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Dear Annie: Wedding gifts under warranty?

Dear Annie: My very good friend “Pamela” has a son who recently got married. The wedding took place in the middle of September. The bride decided at the beginning of December that she didn’t want to be married. My question is this: Who gets the gifts? The bride and groom were living with her parents until they bought a home, so they didn’t use any of their wedding gifts. The groom just bought a house. I say that he should get the gifts; he is not the one who decided to leave the marriage. — Wedding Present Problems

Dear Wedding Present: The law varies by state. Generally, if the gifts were given to the couple, then the gifts are communal property and will be divided up however the rest of their property is divided up. It’s worth the husband consulting an attorney on this matter. Morally speaking, that’s a different question, but I tend to agree with you: This woman put him out in the cold. The least she could do is let him have the toaster.

Dear Annie: My husband and I have lived together for more than 30 years, and we decided to get married about 15 years ago. We live in a different state than his family and don’t see them often. We do exchange cards, holiday gifts, calls, etc. Several women in his family (specifically, his sister and her adult daughter) will not address me in writing by my name. I kept my birth name when I married and they know that, but anything they send to us either refers to “John and Mary Smith” (his last name) or “The Smiths.”

My husband has reminded them of my name, and I have included a little note on some holiday cards in the past to remind them as well.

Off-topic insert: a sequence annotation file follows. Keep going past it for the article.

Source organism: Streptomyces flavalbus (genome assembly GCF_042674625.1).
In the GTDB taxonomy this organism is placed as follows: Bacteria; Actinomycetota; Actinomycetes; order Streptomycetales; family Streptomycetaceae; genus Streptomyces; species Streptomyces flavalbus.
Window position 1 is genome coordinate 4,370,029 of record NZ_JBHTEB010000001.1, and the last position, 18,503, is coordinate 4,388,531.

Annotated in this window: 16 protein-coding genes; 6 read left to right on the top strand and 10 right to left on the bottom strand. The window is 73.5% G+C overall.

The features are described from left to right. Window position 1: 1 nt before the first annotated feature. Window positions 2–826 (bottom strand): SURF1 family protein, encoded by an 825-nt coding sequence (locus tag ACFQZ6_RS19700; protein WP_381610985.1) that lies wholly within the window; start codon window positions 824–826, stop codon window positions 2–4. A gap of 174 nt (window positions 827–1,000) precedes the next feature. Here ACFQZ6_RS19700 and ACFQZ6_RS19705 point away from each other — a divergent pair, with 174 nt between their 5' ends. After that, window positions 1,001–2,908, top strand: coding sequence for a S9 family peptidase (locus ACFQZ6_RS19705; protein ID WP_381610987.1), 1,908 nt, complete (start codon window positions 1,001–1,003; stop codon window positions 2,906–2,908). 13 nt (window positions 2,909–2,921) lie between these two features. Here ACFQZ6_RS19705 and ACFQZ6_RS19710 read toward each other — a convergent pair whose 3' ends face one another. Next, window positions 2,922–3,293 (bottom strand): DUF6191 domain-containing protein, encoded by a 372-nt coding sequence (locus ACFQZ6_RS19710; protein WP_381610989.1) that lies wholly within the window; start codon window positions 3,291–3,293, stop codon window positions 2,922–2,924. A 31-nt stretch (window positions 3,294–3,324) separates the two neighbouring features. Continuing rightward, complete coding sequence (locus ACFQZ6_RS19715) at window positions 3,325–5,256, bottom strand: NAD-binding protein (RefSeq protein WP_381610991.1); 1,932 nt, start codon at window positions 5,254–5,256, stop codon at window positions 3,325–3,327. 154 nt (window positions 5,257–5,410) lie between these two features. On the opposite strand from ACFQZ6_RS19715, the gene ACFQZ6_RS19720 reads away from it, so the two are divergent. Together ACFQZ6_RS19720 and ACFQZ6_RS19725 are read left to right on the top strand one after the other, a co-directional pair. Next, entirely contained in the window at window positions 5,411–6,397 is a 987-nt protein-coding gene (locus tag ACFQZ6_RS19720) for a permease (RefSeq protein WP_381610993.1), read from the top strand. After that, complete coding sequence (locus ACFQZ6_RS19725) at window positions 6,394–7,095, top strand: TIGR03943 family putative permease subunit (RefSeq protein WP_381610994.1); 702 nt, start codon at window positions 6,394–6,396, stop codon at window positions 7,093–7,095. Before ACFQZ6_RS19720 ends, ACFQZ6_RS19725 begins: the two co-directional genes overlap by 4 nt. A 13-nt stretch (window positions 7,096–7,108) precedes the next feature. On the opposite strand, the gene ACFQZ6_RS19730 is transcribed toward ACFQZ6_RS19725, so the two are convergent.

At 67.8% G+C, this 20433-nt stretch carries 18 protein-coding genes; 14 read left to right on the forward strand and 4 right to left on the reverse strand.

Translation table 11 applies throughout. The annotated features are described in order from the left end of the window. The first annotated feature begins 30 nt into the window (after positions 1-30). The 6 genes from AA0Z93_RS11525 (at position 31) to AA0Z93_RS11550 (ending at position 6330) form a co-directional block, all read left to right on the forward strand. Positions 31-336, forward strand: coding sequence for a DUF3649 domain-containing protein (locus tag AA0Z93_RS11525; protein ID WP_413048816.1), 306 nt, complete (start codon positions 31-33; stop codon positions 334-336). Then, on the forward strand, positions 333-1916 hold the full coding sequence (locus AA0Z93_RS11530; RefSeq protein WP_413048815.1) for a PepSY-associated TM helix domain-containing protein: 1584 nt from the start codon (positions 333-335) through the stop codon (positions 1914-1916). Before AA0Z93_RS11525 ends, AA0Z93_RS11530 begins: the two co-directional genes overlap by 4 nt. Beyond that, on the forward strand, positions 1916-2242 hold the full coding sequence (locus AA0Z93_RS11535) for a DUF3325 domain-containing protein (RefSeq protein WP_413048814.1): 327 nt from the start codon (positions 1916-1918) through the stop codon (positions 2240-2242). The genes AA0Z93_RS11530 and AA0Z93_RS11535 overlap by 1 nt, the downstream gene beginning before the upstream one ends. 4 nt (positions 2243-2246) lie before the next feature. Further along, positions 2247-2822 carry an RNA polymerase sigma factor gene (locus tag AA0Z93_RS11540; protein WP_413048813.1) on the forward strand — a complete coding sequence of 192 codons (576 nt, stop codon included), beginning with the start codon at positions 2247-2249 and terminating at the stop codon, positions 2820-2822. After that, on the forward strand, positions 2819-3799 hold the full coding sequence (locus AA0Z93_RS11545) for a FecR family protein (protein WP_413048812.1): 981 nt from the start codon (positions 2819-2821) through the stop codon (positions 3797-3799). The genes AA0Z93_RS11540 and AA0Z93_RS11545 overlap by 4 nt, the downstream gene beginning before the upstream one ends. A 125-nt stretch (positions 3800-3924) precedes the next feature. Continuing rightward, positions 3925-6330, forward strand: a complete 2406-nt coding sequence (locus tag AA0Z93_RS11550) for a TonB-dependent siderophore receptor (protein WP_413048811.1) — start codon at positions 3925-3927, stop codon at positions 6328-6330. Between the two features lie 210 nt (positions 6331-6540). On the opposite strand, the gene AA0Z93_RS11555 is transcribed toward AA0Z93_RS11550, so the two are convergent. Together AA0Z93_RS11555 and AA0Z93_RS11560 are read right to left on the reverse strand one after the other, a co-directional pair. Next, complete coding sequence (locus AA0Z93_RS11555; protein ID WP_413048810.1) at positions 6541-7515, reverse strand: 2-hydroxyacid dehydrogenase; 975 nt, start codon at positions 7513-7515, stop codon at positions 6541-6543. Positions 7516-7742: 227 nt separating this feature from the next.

I can only assume that they disagree with my decision to keep my own name, and it continues to upset me. It feels disrespectful, to say the least. My husband thinks it’s no big deal. Is he right? Is it worth me reaching out directly to each of them to ask why they are doing this when I otherwise don’t have a lot of contact with them, or should I just let it go and try not to let it bother me? — Ms. Addressed

Dear Ms. Addressed: Write this off as ignorance. Sure, there’s a chance they’re deliberately disrespecting your choice to keep your name — but you’d only be assuming that. Recall that old saying about what happens when you assume: The language is a shade too colorful for a family paper, but the gist is not to do it.

Truly, it costs you nothing to generously give others the benefit of the doubt, even to those who haven’t earned it. So presume innocence, and ask your husband to remind them again of your last name. If he resists because “it isn’t a big deal,” tell him that it’s important to you. Not every matter needs to be cataclysmic to be worthy of addressing.

Dear Annie: Thanks for your article on grieving and saying, “Don’t let anyone tell you how or when to grieve.” My brother was killed in a gun accident 39 years ago and my mother was never the same. I remember her saying that after a while someone tried to be “helpful” by suggesting it was time to move on. It didn’t go over well. — Gary in Indianapolis

Dear Gary: I am so sorry for the tragic loss of your brother. And I’m sorry your mother had to hear those words when she was suffering. There is no perfect thing to say to someone who is grieving: The most important thing you can do is just to show up for them and listen.

“Ask Me Anything: A Year of Advice From Dear Annie” is out now. Annie Lane’s debut book — featuring favorite columns on love, friendship, family and etiquette — is available as a paperback and e-book. Go to http://www.creatorspublishing.com for more information. Send questions for Annie Lane to dearannie@creators.com.

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